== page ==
** is enabled (using the [PRAGMA threads] command) and the amount of content
** to be sorted exceeds the page size times the minimum of the
** [PRAGMA cache_size] setting and this value.
**
** [[SQLITE_CONFIG_STMTJRNL_SPILL]]
** <dt>SQLITE_CONFIG_STMTJRNL_SPILL
** <dd>^The SQLITE_CONFIG_STMTJRNL_SPILL option takes a single parameter which
** becomes the [statement journal] spill-to-disk threshold.
** [Statement journals] are held in memory until their size (in bytes)
** exceeds this threshold, at which point they are written to disk.
** Or if the threshold is -1, statement journals are always held
** exclusively in memory.
** Since many statement journals never become large, setting the spill
** threshold to a value such as 64KiB can greatly reduce the amount of
** I/O required to support statement rollback.
** The default value for this setting is controlled by the
** [SQLITE_STMTJRNL_SPILL] compile-time option.
**
** [[SQLITE_CONFIG_SORTERREF_SIZE]]
** <dt>SQLITE_CONFIG_SORTERREF_SIZE
** <dd>The SQLITE_CONFIG_SORTERREF_SIZE option accepts a single parameter
** of type (int) - the new value of the sorter-reference size threshold.
** Usually, when SQLite uses an external sort to order records according
** to an ORDER BY clause, all fields required by the caller are present in the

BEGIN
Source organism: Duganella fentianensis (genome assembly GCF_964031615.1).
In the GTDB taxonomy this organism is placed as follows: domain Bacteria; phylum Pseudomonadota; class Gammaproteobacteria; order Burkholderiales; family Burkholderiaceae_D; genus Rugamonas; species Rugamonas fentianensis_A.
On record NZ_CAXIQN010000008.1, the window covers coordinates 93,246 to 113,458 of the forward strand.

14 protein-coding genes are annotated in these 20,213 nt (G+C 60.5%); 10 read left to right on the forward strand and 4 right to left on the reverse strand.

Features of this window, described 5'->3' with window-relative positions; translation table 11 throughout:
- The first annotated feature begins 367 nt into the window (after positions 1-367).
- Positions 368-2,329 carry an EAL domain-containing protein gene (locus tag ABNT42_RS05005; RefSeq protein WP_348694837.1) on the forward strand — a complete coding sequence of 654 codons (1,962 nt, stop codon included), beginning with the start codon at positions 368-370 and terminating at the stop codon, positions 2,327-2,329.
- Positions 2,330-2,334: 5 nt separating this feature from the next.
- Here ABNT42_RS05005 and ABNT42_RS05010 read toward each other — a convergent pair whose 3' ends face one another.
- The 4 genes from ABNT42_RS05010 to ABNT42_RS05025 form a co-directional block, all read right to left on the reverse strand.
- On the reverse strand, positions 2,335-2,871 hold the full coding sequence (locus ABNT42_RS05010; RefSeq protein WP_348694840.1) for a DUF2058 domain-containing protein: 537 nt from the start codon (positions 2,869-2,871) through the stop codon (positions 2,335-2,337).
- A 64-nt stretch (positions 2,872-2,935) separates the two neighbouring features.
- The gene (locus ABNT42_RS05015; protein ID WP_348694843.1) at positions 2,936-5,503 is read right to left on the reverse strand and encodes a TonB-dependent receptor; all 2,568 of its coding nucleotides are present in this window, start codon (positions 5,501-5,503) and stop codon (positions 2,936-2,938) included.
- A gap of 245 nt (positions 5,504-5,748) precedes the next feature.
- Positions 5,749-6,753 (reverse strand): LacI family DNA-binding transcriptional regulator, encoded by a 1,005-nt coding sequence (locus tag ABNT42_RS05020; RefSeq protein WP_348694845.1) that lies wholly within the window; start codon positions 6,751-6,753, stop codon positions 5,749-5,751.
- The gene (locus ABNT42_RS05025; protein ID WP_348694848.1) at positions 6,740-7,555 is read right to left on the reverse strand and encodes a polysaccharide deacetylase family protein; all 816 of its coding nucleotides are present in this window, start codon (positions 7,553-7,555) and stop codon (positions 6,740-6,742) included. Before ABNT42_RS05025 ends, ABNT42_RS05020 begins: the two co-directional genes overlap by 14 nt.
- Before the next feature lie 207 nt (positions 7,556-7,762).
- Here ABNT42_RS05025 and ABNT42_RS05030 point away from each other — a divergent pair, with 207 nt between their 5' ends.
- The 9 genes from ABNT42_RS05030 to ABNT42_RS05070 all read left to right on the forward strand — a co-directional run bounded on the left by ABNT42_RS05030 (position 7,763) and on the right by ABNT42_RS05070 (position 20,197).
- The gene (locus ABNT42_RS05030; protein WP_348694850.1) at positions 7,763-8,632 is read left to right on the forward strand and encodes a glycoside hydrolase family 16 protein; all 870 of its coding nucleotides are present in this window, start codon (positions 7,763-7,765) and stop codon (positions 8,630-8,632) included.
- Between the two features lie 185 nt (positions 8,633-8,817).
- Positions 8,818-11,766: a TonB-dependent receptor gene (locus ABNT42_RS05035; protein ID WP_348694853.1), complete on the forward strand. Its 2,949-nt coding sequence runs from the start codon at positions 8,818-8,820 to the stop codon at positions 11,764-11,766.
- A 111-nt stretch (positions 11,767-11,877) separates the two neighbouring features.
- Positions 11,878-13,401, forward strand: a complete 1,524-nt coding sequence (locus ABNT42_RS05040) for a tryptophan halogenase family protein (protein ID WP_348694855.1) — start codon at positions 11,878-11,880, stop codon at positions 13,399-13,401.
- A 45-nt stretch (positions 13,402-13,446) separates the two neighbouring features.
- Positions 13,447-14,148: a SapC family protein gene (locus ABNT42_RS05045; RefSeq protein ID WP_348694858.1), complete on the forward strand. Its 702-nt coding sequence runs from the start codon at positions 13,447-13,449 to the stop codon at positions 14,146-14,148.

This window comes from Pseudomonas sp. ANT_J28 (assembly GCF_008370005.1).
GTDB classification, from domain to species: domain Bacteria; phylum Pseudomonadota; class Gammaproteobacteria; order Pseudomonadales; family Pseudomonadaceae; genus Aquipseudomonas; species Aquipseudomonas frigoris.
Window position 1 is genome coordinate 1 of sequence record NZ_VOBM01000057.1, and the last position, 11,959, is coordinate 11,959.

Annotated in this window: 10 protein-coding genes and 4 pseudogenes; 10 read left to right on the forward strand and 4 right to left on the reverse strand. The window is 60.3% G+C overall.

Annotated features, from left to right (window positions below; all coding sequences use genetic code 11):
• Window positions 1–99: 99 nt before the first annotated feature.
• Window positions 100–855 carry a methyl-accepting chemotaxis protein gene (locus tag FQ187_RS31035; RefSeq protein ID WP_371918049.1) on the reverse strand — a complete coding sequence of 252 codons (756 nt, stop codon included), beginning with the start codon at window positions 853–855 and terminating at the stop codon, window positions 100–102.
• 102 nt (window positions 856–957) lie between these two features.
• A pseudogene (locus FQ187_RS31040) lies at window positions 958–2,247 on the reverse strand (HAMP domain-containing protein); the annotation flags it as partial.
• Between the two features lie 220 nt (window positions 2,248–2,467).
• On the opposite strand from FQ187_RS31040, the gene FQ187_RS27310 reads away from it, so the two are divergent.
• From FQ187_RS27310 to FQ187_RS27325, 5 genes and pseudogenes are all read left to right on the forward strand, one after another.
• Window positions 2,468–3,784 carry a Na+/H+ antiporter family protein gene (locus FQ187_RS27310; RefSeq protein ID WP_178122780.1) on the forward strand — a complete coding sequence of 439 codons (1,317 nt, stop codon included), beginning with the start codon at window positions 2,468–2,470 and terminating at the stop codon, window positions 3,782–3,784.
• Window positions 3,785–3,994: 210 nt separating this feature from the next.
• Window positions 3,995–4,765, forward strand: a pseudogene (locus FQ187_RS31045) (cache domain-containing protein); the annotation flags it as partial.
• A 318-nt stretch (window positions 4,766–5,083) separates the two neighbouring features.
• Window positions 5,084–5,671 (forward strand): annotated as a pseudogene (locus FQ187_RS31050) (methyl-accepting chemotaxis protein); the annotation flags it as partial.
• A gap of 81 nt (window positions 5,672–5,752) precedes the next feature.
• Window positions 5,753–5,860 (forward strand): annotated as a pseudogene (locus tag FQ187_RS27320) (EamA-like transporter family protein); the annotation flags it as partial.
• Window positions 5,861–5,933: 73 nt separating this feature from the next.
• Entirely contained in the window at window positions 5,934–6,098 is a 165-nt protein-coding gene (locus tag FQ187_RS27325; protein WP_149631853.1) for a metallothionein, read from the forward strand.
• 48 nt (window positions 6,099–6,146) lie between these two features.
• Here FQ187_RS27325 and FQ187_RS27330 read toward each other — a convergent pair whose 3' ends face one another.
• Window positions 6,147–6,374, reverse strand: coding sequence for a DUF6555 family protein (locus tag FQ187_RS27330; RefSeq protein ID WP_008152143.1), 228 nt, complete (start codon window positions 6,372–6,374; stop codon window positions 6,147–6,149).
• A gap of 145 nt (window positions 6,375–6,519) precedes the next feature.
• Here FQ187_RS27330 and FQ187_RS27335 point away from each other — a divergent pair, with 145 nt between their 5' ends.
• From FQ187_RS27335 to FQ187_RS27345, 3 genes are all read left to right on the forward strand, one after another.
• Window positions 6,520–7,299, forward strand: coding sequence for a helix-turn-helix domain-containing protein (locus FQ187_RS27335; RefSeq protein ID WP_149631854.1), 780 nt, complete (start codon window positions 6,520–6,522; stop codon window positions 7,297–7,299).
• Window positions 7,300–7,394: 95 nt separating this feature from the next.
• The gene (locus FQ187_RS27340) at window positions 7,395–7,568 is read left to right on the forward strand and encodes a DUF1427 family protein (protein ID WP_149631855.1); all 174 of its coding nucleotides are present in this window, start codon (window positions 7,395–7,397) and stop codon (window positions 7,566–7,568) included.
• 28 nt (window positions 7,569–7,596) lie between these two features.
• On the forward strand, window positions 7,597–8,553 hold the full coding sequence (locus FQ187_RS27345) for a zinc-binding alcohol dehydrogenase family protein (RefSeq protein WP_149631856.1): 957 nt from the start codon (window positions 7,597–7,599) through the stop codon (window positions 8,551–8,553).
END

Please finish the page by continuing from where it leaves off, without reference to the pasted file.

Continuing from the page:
** sorted records. However, if SQLite determines based on the declared type
** of a table column that its values are likely to be very large - larger
** than the configured sorter-reference size threshold - then a reference
** is stored in each sorted record and the required column values loaded
** from the database as records are returned in sorted order. The default
** value for this option is to never use this optimization. Specifying a
** negative value for this option restores the default behaviour.
** This option is only available if SQLite is compiled with the
** [SQLITE_ENABLE_SORTER_REFERENCES] compile-time option.
**
** [[SQLITE_CONFIG_MEMDB_MAXSIZE]]
** <dt>SQLITE_CONFIG_MEMDB_MAXSIZE
** <dd>The SQLITE_CONFIG_MEMDB_MAXSIZE option accepts a single parameter
** [sqlite3_int64] parameter which is the default maximum size for an in-memory